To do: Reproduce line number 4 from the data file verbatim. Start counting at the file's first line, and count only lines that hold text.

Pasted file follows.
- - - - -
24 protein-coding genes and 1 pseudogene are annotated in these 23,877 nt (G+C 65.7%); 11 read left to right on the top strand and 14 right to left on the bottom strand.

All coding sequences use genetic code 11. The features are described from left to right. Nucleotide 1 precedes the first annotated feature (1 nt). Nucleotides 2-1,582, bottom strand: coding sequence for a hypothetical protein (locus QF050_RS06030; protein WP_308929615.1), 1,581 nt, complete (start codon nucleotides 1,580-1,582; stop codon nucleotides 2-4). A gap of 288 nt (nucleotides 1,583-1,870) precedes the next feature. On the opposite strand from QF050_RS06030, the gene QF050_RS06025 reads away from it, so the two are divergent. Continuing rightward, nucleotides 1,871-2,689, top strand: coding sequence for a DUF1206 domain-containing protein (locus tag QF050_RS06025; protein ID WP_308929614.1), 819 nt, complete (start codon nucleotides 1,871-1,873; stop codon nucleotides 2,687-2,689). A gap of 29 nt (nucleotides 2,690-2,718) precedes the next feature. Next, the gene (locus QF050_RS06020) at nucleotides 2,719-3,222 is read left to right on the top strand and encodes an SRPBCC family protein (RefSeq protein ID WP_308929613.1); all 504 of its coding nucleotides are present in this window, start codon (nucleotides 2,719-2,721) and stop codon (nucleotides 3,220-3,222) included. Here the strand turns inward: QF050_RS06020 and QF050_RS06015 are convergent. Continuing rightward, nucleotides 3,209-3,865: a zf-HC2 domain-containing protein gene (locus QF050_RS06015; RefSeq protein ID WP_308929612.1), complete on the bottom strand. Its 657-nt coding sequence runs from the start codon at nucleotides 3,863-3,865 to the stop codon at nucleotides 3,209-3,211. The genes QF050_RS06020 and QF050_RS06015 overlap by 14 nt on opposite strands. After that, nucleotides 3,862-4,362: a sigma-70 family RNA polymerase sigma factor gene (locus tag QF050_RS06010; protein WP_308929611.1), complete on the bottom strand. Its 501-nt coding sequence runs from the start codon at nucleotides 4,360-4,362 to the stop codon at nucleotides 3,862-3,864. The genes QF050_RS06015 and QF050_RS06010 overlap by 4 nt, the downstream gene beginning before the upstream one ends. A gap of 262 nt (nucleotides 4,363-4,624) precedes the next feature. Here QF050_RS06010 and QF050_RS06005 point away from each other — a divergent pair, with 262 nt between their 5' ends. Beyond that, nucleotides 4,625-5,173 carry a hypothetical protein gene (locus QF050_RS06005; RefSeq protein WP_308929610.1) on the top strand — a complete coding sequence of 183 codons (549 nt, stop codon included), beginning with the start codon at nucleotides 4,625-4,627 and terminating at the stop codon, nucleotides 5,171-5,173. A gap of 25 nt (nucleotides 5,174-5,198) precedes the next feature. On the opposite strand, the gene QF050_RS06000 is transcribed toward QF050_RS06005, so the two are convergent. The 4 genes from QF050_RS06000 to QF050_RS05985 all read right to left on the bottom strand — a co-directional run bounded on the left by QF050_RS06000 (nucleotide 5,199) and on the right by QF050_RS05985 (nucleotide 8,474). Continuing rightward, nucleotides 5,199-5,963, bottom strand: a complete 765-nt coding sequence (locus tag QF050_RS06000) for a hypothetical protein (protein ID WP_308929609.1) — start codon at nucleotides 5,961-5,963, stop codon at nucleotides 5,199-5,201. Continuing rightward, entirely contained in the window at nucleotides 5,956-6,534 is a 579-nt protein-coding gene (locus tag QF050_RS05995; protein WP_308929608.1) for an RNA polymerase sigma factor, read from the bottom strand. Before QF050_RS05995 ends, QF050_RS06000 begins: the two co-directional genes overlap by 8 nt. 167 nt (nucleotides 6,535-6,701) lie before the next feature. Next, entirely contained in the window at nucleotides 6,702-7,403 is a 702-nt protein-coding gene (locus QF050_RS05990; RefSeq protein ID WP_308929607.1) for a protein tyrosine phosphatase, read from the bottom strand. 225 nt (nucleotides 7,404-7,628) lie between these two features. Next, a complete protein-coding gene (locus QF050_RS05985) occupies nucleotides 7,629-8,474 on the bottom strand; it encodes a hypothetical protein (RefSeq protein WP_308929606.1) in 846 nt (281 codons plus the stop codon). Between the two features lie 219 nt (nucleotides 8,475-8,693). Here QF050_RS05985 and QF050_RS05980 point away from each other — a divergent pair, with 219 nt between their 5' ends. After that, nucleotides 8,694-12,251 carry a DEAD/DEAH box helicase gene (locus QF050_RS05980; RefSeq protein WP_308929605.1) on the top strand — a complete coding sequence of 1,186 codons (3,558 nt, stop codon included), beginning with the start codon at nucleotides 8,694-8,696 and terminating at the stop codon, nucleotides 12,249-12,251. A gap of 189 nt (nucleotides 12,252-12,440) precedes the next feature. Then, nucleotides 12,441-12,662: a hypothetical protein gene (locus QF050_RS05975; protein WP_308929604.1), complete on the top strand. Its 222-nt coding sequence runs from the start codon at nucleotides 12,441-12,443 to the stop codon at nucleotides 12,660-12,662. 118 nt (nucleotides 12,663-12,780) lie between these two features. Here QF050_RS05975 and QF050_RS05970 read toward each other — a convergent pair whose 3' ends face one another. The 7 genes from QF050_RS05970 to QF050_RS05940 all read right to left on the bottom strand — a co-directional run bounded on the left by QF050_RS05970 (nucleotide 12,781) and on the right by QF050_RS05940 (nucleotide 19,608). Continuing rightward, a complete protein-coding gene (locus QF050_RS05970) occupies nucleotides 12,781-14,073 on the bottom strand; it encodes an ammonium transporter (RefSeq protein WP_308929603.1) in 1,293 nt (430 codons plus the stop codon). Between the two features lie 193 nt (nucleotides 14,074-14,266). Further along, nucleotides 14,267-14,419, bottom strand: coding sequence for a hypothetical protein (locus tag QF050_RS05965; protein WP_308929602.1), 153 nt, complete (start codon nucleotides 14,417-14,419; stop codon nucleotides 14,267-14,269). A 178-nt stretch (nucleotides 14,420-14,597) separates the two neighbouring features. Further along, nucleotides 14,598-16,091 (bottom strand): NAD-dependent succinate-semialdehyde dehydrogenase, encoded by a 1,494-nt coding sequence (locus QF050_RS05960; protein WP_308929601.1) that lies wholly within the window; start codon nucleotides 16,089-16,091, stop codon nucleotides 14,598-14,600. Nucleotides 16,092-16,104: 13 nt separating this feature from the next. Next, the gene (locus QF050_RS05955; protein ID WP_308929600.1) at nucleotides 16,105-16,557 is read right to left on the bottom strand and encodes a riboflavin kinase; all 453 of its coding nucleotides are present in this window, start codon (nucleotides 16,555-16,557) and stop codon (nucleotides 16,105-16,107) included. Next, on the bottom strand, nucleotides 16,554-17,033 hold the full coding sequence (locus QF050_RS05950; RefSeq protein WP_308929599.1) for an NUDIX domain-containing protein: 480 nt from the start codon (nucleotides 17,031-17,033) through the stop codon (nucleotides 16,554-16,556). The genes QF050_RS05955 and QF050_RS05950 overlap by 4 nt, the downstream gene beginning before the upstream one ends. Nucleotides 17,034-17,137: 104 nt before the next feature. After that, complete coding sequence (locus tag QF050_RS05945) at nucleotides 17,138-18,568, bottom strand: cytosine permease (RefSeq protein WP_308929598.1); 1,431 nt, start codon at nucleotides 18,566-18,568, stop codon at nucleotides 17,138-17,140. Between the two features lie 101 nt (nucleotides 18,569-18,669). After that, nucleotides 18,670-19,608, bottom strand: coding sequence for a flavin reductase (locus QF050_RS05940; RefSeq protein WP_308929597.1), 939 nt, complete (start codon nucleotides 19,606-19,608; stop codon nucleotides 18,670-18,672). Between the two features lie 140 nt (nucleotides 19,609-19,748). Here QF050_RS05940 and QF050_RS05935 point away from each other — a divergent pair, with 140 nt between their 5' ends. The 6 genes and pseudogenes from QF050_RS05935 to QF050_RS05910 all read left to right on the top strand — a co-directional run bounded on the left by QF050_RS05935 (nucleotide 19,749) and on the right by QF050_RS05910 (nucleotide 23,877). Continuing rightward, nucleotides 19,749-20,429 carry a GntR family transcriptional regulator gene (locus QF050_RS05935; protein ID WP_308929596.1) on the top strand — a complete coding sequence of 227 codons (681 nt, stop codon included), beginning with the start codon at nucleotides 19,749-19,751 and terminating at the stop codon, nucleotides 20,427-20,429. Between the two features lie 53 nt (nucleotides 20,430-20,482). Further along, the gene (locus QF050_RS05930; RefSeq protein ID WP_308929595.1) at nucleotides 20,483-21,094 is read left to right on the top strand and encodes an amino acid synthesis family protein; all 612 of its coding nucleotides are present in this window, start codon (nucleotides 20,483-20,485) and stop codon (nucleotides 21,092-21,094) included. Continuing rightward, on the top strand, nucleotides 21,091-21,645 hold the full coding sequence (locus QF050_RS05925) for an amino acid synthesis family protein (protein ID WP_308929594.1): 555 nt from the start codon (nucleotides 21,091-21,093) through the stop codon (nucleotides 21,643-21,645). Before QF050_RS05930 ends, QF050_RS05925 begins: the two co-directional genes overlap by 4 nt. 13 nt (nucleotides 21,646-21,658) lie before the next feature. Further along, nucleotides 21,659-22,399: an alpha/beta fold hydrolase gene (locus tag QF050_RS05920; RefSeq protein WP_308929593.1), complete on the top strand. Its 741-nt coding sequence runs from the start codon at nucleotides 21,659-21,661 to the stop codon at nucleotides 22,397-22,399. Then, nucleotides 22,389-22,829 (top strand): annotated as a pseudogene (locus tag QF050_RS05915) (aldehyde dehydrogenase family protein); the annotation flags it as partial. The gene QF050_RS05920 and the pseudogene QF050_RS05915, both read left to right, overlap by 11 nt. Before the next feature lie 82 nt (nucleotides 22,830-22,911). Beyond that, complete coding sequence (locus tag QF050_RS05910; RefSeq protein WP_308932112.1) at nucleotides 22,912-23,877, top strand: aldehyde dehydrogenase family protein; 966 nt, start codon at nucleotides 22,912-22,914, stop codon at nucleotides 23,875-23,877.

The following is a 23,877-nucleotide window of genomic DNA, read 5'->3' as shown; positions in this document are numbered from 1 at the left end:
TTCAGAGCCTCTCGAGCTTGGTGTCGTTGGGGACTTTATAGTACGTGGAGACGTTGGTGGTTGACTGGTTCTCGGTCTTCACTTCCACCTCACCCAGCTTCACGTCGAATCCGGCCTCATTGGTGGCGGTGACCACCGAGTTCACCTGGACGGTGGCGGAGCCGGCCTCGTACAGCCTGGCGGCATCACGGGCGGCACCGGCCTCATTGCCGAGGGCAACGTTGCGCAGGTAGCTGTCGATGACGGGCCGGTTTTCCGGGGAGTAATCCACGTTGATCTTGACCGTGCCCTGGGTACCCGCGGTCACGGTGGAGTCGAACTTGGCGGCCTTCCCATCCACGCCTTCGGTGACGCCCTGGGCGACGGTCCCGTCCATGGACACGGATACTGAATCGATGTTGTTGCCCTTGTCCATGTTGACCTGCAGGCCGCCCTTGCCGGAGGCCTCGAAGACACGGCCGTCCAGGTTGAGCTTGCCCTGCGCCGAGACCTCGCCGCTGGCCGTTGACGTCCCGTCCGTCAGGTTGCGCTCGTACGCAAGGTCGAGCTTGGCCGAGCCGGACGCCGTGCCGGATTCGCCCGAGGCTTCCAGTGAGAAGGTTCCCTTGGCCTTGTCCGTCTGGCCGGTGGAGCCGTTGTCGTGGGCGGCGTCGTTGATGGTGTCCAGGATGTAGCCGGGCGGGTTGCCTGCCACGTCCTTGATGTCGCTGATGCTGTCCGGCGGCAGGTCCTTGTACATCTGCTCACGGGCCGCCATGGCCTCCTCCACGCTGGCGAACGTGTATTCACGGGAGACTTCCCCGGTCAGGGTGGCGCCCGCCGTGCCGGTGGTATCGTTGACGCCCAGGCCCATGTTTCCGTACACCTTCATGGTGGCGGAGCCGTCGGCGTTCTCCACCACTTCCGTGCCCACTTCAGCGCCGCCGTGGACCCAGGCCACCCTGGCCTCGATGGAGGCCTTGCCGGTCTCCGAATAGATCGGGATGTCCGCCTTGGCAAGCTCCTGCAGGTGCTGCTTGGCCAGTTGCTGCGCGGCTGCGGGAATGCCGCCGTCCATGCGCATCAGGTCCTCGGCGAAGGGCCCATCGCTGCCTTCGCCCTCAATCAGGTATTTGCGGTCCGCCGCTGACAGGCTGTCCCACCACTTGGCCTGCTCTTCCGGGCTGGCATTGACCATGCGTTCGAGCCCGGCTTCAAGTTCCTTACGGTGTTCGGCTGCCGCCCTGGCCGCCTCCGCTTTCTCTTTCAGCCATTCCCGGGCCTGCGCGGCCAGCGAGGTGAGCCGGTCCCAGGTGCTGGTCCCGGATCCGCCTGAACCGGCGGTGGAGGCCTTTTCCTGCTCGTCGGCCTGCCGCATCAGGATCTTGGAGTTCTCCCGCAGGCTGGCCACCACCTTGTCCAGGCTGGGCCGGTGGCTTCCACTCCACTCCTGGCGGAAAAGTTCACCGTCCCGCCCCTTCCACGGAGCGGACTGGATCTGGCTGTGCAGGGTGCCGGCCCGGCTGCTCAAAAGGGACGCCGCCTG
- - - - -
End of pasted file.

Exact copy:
TTCAGAGCCTCTCGAGCTTGGTGTCGTTGGGGACTTTATAGTACGTGGAGACGTTGGTGGTTGACTGGTTCTCGGTCTTCACTTCCACCTCACCCAGCTTCACGTCGAATCCGGCCTCATTGGTGGCGGTGACCACCGAGTTCACCTGGACGGTGGCGGAGCCGGCCTCGTACAGCCTGGCGGCATCACGGGCGGCACCGGCCTCATTGCCGAGGGCAACGTTGCGCAGGTAGCTGTCGATGACGGGCCGGTTTTCCGGGGAGTAATCCACGTTGATCTTGACCGTGCCCTGGGTACCCGCGGTCACGGTGGAGTCGAACTTGGCGGCCTTCCCATCCACGCCTTCGGTGACGCCCTGGGCGACGGTCCCGTCCATGGACACGGATACTGAATCGATGTTGTTGCCCTTGTCCATGTTGACCTGCAGGCCGCCCTTGCCGGAGGCCTCGAAGACACGGCCGTCCAGGTTGAGCTTGCCCTGCGCCGAGACCTCGCCGCTGGCCGTTGACGTCCCGTCCGTCAGGTTGCGCTCGTACGCAAGGTCGAGCTTGGCCGAGCCGGACGCCGTGCCGGATTCGCCCGAGGCTTCCAGTGAGAAGGTTCCCTTGGCCTTGTCCGTCTGGCCGGTGGAGCCGTTGTCGTGGGCGGCGTCGTTGATGGTGTCCAGGATGTAGCCGGGCGGGTTGCCTGCCACGTCCTTGATGTCGCTGATGCTGTCCGGCGGCAGGTCCTTGTACATCTGCTCACGGGCCGCCATGGCCTCCTCCACGCTGGCGAACGTGTATTCACGGGAGACTTCCCCGGTCAGGGTGGCGCCCGCCGTGCCGGTGGTATCGTTGACGCCCAGGCCCATGTTTCCGTACACCTTCATGGTGGCGGAGCCGTCGGCGTTCTCCACCACTTCCGTGCCCACTTCAGCGCCGCCGTGGACCCAGGCCACCCTGGCCTCGATGGAGGCCTTGCCGGTCTCCGAATAGATCGGGATGTCCGCCTTGGCAAGCTCCTGCAGGTGCTGCTTGGCCAGTTGCTGCGCGGCTGCGGGAATGCCGCCGTCCATGCGCATCAGGTCCTCGGCGAAGGGCCCATCGCTGCCTTCGCCCTCAATCAGGTATTTGCGGTCCGCCGCTGACAGGCTGTCCCACCACTTGGCCTGCTCTTCCGGGCTGGCATTGACCATGCGTTCGAGCCCGGCTTCAAGTTCCTTACGGTGTTCGGCTGCCGCCCTGGCCGCCTCCGCTTTCTCTTTCAGCCATTCCCGGGCCTGCGCGGCCAGCGAGGTGAGCCGGTCCCAGGTGCTGGTCCCGGATCCGCCTGAACCGGCGGTGGAGGCCTTTTCCTGCTCGTCGGCCTGCCGCATCAGGATCTTGGAGTTCTCCCGCAGGCTGGCCACCACCTTGTCCAGGCTGGGCCGGTGGCTTCCACTCCACTCCTGGCGGAAAAGTTCACCGTCCCGCCCCTTCCACGGAGCGGACTGGATCTGGCTGTGCAGGGTGCCGGCCCGGCTGCTCAAAAGGGACGCCGCCTG